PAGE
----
Advocacy for children
She was a nine-year-old skinny girl with a toothy smile and worn clothes, who told me her biggest wish was to enrol in dance lessons.
She was good at school but missed a fair amount of time because her single mom was sick a lot. Also, she didn’t have lunch that day and was really hungry, so I popped out of my office on the pediatric ward of the Cape Breton Regional Hospital in Sydney, raided our ward fridge, and brought her back a banana.
That was more than 10 years ago. I often wonder what happened to her. The odds were not in her favour. She was one of the many kids growing up in deep and persistent poverty in Nova Scotia.
Fifty per cent of our health status comes from our genetics, physical environment and access to health services. The other important 50 per cent comes from our social status — our income, level of education, social networks, housing and food security and early child development.
The 2019 Report Card on Child and Family Poverty in Nova Scotia, led by my colleague Dr. Lesley Frank, an Acadia University sociology professor, is important reading.
We are not doing well in Nova Scotia. One in four of our kids live below the poverty line. That’s 40,710 children.
We have some of the highest rates of child poverty in the country, and the only province where these rates worsened between 2015-17.
Infants and children from First Nations, immigrant and African Nova Scotian communities fare the worse, as do women, people with disabilities and those living in rural areas.
The good news, if we as a society choose to act, is that Frank provides us with lots of well-considered policy remedies.
I know we have smart and caring politicians, civil servants, business people, university academics, educators and others who have given this issue a lot of thought.
Nova Scotia is to be commended for its new pre-primary program, pharmacare program, dental and vision benefits for pre-teens and Kid Sport programs. But these programs are only a start.
Income assistance, which is too little and not indexed to inflation, low minimum wages, lack of universally accessible childcare and affordable rental housing, and costly post-secondary education, are all still major obstacles.
The recent federal Canada Child Benefit lifted hundreds of thousands of kids out of poverty, but the feds could have asked the provinces to match the benefits to have an even bigger impact.
André Picard of the Globe and Mail wrote “poverty unleashes a cascade of bad consequences.” For kids living in stressed households, poverty can have permanent negative developmental impacts, starting with premature births. Hungry and stressed kids don’t do as well at school.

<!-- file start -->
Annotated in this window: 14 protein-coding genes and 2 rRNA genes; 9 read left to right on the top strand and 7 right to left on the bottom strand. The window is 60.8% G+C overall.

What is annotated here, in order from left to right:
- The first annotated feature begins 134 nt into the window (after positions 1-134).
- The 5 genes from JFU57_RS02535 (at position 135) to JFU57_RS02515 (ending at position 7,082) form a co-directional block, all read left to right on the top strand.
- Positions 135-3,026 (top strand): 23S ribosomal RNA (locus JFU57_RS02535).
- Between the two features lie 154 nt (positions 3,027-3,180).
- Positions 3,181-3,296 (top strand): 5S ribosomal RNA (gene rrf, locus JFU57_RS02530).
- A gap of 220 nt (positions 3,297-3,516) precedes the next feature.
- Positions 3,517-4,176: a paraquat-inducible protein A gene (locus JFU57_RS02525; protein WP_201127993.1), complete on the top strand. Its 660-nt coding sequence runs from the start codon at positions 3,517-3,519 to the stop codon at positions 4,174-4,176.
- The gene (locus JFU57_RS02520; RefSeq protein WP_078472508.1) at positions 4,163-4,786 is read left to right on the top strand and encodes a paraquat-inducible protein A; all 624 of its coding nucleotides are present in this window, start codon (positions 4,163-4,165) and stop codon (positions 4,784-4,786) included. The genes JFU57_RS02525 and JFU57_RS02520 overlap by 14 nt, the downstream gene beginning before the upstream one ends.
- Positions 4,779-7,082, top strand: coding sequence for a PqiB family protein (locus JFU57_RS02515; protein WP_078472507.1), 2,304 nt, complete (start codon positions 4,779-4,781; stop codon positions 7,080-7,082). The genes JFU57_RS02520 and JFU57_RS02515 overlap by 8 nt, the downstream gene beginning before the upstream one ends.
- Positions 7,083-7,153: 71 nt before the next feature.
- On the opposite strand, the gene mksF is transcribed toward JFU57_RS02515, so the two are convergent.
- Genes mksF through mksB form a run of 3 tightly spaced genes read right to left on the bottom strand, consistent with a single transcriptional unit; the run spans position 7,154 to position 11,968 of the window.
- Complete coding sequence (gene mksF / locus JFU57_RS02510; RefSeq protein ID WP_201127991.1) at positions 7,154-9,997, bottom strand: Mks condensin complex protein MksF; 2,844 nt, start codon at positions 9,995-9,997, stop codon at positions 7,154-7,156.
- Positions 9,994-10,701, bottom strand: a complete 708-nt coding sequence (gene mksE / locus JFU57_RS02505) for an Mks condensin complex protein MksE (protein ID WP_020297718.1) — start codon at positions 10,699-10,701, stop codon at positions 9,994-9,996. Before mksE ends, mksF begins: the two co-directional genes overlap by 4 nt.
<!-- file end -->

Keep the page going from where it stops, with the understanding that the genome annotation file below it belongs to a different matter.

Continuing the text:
Poor kids are at greater risk of negative lifetime health problems — depression, diabetes, cancer, heart disease, addictions, social exclusion and loneliness and injuries. Even drowning — swimming lessons are not free.
How does a parent living below the poverty line (many of whom are the working poor) decide between the power bill or mom’s infected tooth; rent or winter coats and boots? Fresh fruit or scribblers?
Governments are also faced with tough choices. Resources are needed for health care, schools, roads, the environment and long-term care. Raising taxes may lose votes. However, the evidence shows that poverty costs all of us more in the long term if left unaddressed.
Provinces like Quebec, P.E.I., Manitoba and Newfoundland and Labrador that set short- and long-term reduction targets have had notable recent success in reducing their child poverty rates.
Recently, a young couple on income assistance, battered by poor nutrition and past family traumas, brought their infant daughter to see me. She was born prematurely. I had just come from a meeting with my physician colleagues, where we had concluded a new four-year physician contract agreement with the province, with funding increases of two per cent per year.
Clearly, and ashamedly, I have been spending time at the wrong negotiating table.
There are no medicines or vaccines for the ill health caused by poverty. After examining the infant, I asked the parents, what was it that they wanted for their baby daughter?
“A better life than we have,” they agreed. And out the door they carried her.
A future educator? An engineer or a police officer? Maybe a gifted dancer. More likely another sad statistic of lost human potential. She may not have good choices, but we as Nova Scotians do.
I can think of 40,710 reasons why.
Andrew Lynk is a Cape Breton pediatrician who is currently chair of pediatrics at Dalhousie University and chief of pediatrics at the IWK Health Centre. He practised community pediatrics in Sydney for more than 25 years.